Review: MOK Waverazor 1.0

A softsynth that offers a unique approach to waveshaping
Publish date:
Social count:
A softsynth that offers a unique approach to waveshaping
Image placeholder title

Waverazor, the first product from MOK (Media Overkill), neither looks nor sounds like other synths. The core of its sound engine is waveshaping, a type of synthesis most often associated with Don Buchla’s West Coast methodology. Yet, Waverazor’s methods for shaping waveforms is decidedly different from Buchla’s.

The plug-in treats waveforms as pliable sonic material. You can make simple waveforms more complex by changing their shapes, sometimes radically, or alter harmonic spectra by splicing together portions of different waveforms. This 1.0 release doesn’t allow access to parameters such as envelopes, LFO modulation, or filter types unless a patch is specifically assigned those parameters as macros. Instead, most controls are specific to Waverazor’s three oscillators. A more complete version is forthcoming.

Clicking on a patch name opens a browser of factory patches and templates. A pull-down menu lets you select from a list of 52 arpeggiator patterns, which sync to either host tempo or a specified rate.

Designed with an intuitive interface, MOK Waverazor 1.0 is capable of creating fairly aggressive sounds.

Image placeholder title

The central waveform display is called the oscilloscope. To its upper left and right are macro controls for various functions such as oscillator detuning, effects mix, keyboard tracking, and amplitude modulation. The circular x/y pads below are called vector controllers, which you can use to sweep the wave index and to modulate filter cutoff and resonance. The designer of each patch predetermined the precise functions of the vector and macro controls, all of which respond to automation in your DAW. A resizable onscreen keyboard appears below.

The oscilloscope (center) displays Waverazor’s output as animated waveforms. The ring surrounding the scope is divided into five sections called partitions. Four partitions have arrows for zooming the display in and out, and a Pause button in the fifth freezes the waveform.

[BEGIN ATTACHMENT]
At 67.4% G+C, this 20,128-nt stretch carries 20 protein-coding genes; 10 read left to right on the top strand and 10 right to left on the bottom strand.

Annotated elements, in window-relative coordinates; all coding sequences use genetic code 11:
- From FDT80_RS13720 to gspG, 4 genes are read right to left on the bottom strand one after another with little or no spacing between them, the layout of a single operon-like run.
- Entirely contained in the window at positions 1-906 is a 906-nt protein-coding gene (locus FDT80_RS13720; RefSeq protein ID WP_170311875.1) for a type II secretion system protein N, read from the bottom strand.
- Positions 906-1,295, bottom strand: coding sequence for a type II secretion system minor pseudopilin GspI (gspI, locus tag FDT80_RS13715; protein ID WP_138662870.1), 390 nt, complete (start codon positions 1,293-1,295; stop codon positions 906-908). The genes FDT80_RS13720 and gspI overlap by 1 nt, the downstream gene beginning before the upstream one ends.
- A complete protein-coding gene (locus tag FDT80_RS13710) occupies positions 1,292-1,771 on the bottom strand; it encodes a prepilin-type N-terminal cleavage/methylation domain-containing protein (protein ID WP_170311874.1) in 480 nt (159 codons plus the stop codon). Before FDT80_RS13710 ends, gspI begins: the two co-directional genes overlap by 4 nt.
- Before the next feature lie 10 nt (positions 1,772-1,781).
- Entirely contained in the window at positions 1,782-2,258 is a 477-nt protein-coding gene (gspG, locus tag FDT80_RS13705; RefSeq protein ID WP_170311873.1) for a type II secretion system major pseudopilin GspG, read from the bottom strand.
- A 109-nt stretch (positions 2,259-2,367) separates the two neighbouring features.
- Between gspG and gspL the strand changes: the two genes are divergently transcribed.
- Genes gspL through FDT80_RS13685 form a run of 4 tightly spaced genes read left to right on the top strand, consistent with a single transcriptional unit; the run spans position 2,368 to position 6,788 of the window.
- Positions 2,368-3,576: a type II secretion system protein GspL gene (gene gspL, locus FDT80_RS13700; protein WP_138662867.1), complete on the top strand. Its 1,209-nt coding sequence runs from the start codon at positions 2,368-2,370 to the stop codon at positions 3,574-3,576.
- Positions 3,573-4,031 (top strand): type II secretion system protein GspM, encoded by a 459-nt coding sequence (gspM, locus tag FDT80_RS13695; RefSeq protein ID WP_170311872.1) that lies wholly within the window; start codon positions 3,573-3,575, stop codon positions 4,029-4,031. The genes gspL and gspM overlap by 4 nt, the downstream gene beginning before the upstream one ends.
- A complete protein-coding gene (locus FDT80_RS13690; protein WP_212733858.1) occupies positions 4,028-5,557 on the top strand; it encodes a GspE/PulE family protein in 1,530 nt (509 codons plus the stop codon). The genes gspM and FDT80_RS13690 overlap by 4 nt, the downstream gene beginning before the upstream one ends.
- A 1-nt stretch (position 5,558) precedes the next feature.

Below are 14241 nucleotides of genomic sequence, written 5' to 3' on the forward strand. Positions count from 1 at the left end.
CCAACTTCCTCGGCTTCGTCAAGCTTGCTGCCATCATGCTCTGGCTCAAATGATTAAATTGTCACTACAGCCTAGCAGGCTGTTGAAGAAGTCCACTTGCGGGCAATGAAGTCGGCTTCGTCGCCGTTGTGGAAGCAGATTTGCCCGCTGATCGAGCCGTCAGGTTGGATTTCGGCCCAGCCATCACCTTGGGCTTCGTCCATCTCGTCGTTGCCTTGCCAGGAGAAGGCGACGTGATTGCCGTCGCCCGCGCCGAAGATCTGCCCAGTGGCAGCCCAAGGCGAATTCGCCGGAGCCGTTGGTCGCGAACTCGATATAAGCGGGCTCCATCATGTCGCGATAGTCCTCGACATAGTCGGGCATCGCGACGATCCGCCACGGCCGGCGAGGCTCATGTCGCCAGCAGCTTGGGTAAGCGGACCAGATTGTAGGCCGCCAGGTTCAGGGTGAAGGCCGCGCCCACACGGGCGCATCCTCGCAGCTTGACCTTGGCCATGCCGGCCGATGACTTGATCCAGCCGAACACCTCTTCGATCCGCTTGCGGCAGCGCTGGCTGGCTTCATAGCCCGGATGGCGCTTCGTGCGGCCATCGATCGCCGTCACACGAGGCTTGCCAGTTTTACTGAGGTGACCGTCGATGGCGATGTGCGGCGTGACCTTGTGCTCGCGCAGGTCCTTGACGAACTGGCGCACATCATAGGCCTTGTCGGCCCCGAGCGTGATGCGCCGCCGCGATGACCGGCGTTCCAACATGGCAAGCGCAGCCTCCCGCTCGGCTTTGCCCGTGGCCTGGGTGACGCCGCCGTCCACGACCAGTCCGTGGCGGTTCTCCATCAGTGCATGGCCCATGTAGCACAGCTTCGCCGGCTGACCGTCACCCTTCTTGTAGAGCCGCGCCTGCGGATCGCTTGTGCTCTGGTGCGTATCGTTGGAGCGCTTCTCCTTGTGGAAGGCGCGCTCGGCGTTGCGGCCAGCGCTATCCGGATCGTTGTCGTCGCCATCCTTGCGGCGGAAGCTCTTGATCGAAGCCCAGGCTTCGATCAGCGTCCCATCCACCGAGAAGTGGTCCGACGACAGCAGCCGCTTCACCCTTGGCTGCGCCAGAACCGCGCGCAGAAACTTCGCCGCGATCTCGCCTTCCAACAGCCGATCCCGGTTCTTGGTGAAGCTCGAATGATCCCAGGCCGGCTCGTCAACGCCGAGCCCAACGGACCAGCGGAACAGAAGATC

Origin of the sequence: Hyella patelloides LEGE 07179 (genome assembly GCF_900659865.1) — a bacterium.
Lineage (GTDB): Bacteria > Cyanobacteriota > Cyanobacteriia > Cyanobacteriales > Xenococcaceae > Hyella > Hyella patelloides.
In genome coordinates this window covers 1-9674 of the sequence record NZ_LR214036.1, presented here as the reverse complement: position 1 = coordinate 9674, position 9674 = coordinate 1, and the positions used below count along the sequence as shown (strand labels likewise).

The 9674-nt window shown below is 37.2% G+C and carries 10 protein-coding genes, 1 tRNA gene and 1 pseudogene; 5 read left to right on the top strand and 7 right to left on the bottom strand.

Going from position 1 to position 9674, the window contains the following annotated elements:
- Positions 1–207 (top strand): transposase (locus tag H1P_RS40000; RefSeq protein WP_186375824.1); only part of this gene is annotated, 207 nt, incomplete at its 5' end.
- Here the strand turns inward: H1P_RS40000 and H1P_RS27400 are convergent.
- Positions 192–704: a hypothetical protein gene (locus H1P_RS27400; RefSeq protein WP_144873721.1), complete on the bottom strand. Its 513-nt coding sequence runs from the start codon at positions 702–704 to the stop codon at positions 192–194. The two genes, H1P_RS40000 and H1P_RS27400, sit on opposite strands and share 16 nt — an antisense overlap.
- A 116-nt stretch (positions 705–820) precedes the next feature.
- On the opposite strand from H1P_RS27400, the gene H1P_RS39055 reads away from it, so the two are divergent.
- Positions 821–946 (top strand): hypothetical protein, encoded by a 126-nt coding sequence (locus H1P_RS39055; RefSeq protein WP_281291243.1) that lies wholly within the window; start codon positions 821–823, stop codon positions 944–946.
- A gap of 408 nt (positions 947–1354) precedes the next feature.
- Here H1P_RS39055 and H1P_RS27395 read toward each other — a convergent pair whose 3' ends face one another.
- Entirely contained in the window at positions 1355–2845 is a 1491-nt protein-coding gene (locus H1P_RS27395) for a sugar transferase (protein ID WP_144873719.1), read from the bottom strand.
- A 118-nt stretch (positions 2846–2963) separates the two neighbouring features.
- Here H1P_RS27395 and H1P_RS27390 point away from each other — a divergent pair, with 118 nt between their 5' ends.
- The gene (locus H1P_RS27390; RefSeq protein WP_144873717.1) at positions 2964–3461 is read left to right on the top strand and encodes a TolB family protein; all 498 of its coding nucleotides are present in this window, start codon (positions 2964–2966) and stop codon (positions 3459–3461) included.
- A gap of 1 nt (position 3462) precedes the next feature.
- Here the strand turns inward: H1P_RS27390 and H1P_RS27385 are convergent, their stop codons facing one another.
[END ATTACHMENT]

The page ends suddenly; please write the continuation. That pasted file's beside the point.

When you select an oscillator, one or more cycles of its waveform appear in the scope. Waveforms are divided into segments, and the number of partitions in the ring indicates the number of editable segments. Waveforms may be simple, like a sine wave divided into quarters, or complex, like a wave sequence where every segment is different.

Select any segment for editing by clicking on its partition. You can replace waveforms within segments, apply variations, change frequency and loudness, and adjust phase and DC offset—all of which affect timbre, from subtle to extreme ways.

Waverazor 1.0 is a work in progress: It offers a fascinating means of creating new sounds, though it doesn’t allow you to create patches from scratch or deeply edit existing patches, so its versatility is limited. Moreover, a few onscreen controls aren’t yet implemented. A revised version, with full parameter editing, is in the works but will cost twice as much: However, purchasing the current version entitles you to a free upgrade.

Waverazor excels at harsh, aggressive, and bizarre timbres that are more suited to industrial and experimental music than, say, new age or ambient genres. But one thing’s for certain: Waverazor 1.0 will grab your ear in a mix. Check it out by downloading the trial version from its distributor, Tracktion.

Generates uncommon timbres using versatile and intuitive waveshaping controls. Sizable discount for early adopters.

Incomplete functionality. Needs more factory patches. Labels difficult to read. Pleasant sounds are difficult to achieve.


Writer, synthesist, and EM editor-at-large Geary Yelton spends most of the year in Asheville, North Carolina.